How to Optimize for Voice Search

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How to Optimize for Voice Search

man using voice search

The concept of speaking into a device and getting an answer back isn’t new. What is new is the way the technology behind Siri, Alexa, and Google Assistant has improved to make artificial intelligence a lot more practical and a lot less comical due to odd misinterpretations of the questions asked. Right now, about 20 percent of online queries are voice searches, according to Google. Some people predict that by the year 2020, roughly half of all searches will be done with either speech or images. It’s safe to assume this voice search trend isn’t going away. Read on to discover how you can effectively optimize your online content for voice search.

 

Get Conversational with Your Keywords

 

People often don’t type the way they speak. Because voice search phrases are more conversational in nature, keywords used are often longer and related to each other. In fact, text searches are about one to three words while speech searches average about three to 10 words.

 

About 22 percent of voice searches are done to look for a local business. And a lot of those searches use phrases like “near me” and “close by” or reference specific neighborhoods and landmarks. Increase your odds of showing up on results pages produced from a voice search by:

  • Including geographic references in keyword phrases (including local references to neighborhoods and landmarks)
  • Using long-tail keywords (groups of related keywords) rather than single keywords
  • Testing various groups of conversational and related keywords to see what performs best for your business

 

Expand the Q&A Concept Beyond Your FAQ Page

 

Most voice searches are in the form of a question. Draw more attention to your content by expanding the Q&A concept beyond your FAQ page. You can do this with headlines or subheads presented as questions, or by asking and answering questions naturally throughout your content. Q&A is especially effective for blogs and social media posts.

 

Claim Your Business My Business Listing

 

If you haven’t done so yet, claim your Google My Business listing. You’ll also get access to Google Maps, which makes it easier for local voice searchers to find you. Google also uses your My Business info to present results when someone does a “near me” search based on their geographic location, even if the searcher doesn’t say the specific name of a town, city, or neighborhood. Submitting your business info to local directories can also increase your presence in voice search listings.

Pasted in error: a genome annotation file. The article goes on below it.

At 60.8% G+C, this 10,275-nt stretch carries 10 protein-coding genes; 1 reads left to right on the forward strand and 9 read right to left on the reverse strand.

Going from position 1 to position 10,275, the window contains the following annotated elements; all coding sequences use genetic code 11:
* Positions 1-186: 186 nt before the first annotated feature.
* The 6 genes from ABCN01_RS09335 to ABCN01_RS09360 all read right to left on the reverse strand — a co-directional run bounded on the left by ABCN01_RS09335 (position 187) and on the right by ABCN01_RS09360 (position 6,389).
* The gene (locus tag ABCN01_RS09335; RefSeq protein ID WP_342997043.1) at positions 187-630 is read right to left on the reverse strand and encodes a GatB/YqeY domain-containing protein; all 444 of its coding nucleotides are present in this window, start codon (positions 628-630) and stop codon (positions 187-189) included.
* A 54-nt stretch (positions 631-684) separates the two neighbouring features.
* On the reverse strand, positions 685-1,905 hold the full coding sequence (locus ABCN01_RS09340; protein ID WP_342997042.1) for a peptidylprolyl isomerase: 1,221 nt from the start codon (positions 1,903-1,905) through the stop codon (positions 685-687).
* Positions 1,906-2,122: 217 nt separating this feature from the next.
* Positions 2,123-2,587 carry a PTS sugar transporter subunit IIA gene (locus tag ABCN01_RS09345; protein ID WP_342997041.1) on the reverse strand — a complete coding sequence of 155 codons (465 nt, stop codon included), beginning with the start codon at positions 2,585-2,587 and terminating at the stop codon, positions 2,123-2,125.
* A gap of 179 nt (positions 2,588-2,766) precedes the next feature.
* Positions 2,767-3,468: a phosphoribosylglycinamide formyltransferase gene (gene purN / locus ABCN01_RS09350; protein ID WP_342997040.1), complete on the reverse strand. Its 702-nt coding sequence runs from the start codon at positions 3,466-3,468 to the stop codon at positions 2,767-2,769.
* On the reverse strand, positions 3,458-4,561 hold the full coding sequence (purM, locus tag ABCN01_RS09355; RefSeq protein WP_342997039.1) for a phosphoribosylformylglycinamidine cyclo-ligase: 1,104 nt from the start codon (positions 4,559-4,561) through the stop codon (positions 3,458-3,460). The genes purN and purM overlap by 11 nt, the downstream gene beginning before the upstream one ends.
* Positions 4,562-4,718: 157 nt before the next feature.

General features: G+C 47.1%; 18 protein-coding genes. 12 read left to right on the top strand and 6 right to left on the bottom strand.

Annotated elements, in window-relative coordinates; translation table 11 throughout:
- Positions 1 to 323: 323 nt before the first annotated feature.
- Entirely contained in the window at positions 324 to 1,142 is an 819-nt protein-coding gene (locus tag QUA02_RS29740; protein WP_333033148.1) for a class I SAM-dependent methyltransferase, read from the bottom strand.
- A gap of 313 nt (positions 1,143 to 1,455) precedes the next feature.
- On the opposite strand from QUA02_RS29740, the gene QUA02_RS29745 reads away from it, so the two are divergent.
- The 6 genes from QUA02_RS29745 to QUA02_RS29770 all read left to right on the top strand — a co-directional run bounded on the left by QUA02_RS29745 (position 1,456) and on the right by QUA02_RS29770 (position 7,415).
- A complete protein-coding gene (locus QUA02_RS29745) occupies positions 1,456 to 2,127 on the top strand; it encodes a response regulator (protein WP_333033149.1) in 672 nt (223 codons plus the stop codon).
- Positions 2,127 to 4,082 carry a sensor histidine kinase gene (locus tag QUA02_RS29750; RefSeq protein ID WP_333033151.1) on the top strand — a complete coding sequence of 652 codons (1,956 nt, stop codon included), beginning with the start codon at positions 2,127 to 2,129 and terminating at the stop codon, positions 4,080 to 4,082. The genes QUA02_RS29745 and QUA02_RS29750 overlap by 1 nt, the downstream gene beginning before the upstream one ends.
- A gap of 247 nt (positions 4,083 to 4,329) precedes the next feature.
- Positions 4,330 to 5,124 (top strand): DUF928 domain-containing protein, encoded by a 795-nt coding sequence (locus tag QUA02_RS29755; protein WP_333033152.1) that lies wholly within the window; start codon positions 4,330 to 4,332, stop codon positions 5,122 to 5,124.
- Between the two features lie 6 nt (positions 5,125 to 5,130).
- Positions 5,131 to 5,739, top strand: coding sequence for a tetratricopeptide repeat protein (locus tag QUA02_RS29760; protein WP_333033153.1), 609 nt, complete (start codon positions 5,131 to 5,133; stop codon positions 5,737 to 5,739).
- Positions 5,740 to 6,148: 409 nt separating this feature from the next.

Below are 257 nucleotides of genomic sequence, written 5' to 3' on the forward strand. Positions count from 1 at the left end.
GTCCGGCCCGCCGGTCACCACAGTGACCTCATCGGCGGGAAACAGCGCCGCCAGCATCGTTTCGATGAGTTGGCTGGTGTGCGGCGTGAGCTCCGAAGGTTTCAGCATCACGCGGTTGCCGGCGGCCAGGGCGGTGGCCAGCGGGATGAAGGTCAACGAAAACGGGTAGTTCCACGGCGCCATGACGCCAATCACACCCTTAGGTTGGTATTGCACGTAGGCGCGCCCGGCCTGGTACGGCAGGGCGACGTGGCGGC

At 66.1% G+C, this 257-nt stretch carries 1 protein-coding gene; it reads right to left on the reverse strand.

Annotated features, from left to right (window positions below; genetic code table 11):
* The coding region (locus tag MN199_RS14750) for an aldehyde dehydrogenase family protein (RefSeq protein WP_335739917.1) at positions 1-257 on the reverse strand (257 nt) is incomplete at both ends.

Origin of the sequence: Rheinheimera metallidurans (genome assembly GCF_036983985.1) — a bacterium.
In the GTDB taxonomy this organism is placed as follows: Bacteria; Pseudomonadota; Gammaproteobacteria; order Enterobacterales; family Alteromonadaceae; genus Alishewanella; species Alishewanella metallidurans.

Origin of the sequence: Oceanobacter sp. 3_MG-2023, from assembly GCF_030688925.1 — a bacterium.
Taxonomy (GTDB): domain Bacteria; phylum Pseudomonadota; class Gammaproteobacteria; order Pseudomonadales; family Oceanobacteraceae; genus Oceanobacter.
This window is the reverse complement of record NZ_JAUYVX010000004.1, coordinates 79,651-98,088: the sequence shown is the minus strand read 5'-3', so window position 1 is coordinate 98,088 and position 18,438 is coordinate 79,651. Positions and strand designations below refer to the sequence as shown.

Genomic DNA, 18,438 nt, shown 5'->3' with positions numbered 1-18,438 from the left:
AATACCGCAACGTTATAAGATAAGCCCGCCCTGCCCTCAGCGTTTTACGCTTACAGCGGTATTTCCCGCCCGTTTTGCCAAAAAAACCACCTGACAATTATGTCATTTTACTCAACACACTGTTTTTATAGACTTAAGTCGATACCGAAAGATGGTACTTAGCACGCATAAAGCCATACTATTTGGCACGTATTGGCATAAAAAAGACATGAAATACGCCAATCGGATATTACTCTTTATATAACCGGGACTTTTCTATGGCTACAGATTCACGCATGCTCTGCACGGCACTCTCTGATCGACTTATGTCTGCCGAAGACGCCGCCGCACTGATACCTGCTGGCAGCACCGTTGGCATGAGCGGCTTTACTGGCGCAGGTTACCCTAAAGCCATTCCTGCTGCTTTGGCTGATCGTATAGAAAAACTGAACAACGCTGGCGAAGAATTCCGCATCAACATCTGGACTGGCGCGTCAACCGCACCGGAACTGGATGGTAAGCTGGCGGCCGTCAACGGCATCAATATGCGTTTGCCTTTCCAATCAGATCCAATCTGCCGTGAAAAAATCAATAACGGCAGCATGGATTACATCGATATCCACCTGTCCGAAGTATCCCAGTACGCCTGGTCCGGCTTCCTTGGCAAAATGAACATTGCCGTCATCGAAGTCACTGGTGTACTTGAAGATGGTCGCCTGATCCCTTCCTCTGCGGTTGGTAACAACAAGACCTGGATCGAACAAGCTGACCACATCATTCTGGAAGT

Submit a Sitemap to Google

 

Google uses sitemaps (listing of website pages accessible to crawlers) to make an attempt to place your content in front of the right searchers. Submit a basic sitemap to Google that includes information people are likely to ask about when performing a voice search, such as your business NAP (name, address, phone number) info, store hours, and even directions from main highways or roadways to your business.

 

Make Your Website Mobile-Friendly

 

If a voice searcher taps on a link to your site, they’re likely to bounce and see what your competitors have to offer if it’s difficult to navigate through your website on a mobile device. With Google’s mobile-first approach to ranking sites, it’s a step that can help your digital marketing efforts in many ways. Make your website more appealing to mobile voice searchers by taking the following steps:

  • Adopting a responsive website design that adjusts to whatever screen is being used at the moment
  • Paying attention to page load times (anything more than 5 seconds is considered slow)
  • Making your phone number an active call link so voice searchers can click and call you instantly
  • Avoiding the excessive use of images and video (such content takes longer to load on mobile devices)
  • Presenting content that’s easy to digest (short paragraphs, descriptive subheads, bullets)

 

Additional descriptions of your content in title tags and meta descriptions make it easier for Google to direct local voice searchers to your business info. Since the majority of voice searches are done with mobile devices and have local intent, get geo-specific with your voice SEO efforts. Finally, track your stats to see if you are getting more traffic, leads, and conversions from voice searches — or if voice search even makes sense for you based on how people prefer to interact with your business.

By | 2017-07-10T18:36:38+00:00 July 10th, 2017|Categories: , , |Tags: , , , |Comments Off on How to Optimize for Voice Search

About the Author:

Joshua Belland is the CEO & Founder of FIREFECT DIGITAL. He specializes in developing SEO driven content strategies, while using his web development skills for technical SEO. Josh's career in SEO started in 2009 and uses his blog/writing as a means to give back to the SEO community while educating other's in the industry. Linkedin | Google+ | Twitter
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